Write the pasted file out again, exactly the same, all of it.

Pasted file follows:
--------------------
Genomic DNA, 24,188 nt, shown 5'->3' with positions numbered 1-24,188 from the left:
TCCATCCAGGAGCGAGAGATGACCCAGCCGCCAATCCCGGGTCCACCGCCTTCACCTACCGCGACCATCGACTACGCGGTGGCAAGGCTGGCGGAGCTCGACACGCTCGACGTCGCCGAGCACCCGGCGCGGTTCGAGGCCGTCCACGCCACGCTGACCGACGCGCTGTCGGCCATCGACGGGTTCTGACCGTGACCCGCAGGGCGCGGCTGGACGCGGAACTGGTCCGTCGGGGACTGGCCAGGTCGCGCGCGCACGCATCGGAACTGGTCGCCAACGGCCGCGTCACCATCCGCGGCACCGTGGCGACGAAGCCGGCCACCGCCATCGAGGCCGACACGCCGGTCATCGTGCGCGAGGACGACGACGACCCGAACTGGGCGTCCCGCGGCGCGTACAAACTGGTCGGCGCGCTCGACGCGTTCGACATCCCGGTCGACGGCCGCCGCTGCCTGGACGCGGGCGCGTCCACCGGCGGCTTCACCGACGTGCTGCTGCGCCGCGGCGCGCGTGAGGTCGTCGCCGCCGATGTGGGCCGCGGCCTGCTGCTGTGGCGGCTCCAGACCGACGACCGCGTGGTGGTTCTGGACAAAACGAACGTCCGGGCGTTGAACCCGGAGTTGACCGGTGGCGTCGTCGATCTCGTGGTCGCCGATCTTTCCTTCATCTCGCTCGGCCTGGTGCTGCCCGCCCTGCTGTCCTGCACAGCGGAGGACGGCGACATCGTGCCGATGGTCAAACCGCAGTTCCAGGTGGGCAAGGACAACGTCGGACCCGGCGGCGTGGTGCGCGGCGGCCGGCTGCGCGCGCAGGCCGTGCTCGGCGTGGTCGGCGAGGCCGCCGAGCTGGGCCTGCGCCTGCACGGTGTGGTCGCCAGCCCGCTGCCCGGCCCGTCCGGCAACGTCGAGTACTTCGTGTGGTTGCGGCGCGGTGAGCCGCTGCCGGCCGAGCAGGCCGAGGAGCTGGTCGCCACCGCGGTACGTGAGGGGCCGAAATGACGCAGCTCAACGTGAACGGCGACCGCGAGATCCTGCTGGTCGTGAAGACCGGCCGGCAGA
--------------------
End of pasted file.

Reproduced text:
Genomic DNA, 24,188 nt, shown 5'->3' with positions numbered 1-24,188 from the left:
TCCATCCAGGAGCGAGAGATGACCCAGCCGCCAATCCCGGGTCCACCGCCTTCACCTACCGCGACCATCGACTACGCGGTGGCAAGGCTGGCGGAGCTCGACACGCTCGACGTCGCCGAGCACCCGGCGCGGTTCGAGGCCGTCCACGCCACGCTGACCGACGCGCTGTCGGCCATCGACGGGTTCTGACCGTGACCCGCAGGGCGCGGCTGGACGCGGAACTGGTCCGTCGGGGACTGGCCAGGTCGCGCGCGCACGCATCGGAACTGGTCGCCAACGGCCGCGTCACCATCCGCGGCACCGTGGCGACGAAGCCGGCCACCGCCATCGAGGCCGACACGCCGGTCATCGTGCGCGAGGACGACGACGACCCGAACTGGGCGTCCCGCGGCGCGTACAAACTGGTCGGCGCGCTCGACGCGTTCGACATCCCGGTCGACGGCCGCCGCTGCCTGGACGCGGGCGCGTCCACCGGCGGCTTCACCGACGTGCTGCTGCGCCGCGGCGCGCGTGAGGTCGTCGCCGCCGATGTGGGCCGCGGCCTGCTGCTGTGGCGGCTCCAGACCGACGACCGCGTGGTGGTTCTGGACAAAACGAACGTCCGGGCGTTGAACCCGGAGTTGACCGGTGGCGTCGTCGATCTCGTGGTCGCCGATCTTTCCTTCATCTCGCTCGGCCTGGTGCTGCCCGCCCTGCTGTCCTGCACAGCGGAGGACGGCGACATCGTGCCGATGGTCAAACCGCAGTTCCAGGTGGGCAAGGACAACGTCGGACCCGGCGGCGTGGTGCGCGGCGGCCGGCTGCGCGCGCAGGCCGTGCTCGGCGTGGTCGGCGAGGCCGCCGAGCTGGGCCTGCGCCTGCACGGTGTGGTCGCCAGCCCGCTGCCCGGCCCGTCCGGCAACGTCGAGTACTTCGTGTGGTTGCGGCGCGGTGAGCCGCTGCCGGCCGAGCAGGCCGAGGAGCTGGTCGCCACCGCGGTACGTGAGGGGCCGAAATGACGCAGCTCAACGTGAACGGCGACCGCGAGATCCTGCTGGTCGTGAAGACCGGCCGGCAGA